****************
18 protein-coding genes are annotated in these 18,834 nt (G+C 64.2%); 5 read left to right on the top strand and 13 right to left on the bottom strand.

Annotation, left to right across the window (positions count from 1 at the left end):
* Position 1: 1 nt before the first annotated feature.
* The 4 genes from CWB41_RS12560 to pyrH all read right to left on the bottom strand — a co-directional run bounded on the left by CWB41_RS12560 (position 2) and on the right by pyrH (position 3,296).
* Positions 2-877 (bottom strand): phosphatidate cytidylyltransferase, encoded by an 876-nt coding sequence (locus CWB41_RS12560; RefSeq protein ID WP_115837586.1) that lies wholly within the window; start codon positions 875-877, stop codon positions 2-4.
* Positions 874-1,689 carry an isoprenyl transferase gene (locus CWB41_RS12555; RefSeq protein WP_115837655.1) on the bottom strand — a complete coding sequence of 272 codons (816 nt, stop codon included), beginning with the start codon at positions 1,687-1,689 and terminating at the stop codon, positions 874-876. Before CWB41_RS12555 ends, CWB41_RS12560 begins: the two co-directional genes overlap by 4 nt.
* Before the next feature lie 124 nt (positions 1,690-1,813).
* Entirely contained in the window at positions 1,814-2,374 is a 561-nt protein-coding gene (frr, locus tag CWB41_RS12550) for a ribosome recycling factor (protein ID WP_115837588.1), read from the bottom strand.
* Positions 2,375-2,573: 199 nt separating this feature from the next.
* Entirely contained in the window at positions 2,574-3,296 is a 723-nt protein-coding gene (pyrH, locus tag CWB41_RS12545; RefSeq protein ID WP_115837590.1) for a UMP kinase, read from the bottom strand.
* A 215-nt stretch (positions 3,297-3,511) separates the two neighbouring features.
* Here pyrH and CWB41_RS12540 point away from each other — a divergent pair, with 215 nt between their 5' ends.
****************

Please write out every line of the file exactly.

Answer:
18 protein-coding genes are annotated in these 18,834 nt (G+C 64.2%); 5 read left to right on the top strand and 13 right to left on the bottom strand.

Annotation, left to right across the window (positions count from 1 at the left end):
* Position 1: 1 nt before the first annotated feature.
* The 4 genes from CWB41_RS12560 to pyrH all read right to left on the bottom strand — a co-directional run bounded on the left by CWB41_RS12560 (position 2) and on the right by pyrH (position 3,296).
* Positions 2-877 (bottom strand): phosphatidate cytidylyltransferase, encoded by an 876-nt coding sequence (locus CWB41_RS12560; RefSeq protein ID WP_115837586.1) that lies wholly within the window; start codon positions 875-877, stop codon positions 2-4.
* Positions 874-1,689 carry an isoprenyl transferase gene (locus CWB41_RS12555; RefSeq protein WP_115837655.1) on the bottom strand — a complete coding sequence of 272 codons (816 nt, stop codon included), beginning with the start codon at positions 1,687-1,689 and terminating at the stop codon, positions 874-876. Before CWB41_RS12555 ends, CWB41_RS12560 begins: the two co-directional genes overlap by 4 nt.
* Before the next feature lie 124 nt (positions 1,690-1,813).
* Entirely contained in the window at positions 1,814-2,374 is a 561-nt protein-coding gene (frr, locus tag CWB41_RS12550) for a ribosome recycling factor (protein ID WP_115837588.1), read from the bottom strand.
* Positions 2,375-2,573: 199 nt separating this feature from the next.
* Entirely contained in the window at positions 2,574-3,296 is a 723-nt protein-coding gene (pyrH, locus tag CWB41_RS12545; RefSeq protein ID WP_115837590.1) for a UMP kinase, read from the bottom strand.
* A 215-nt stretch (positions 3,297-3,511) separates the two neighbouring features.
* Here pyrH and CWB41_RS12540 point away from each other — a divergent pair, with 215 nt between their 5' ends.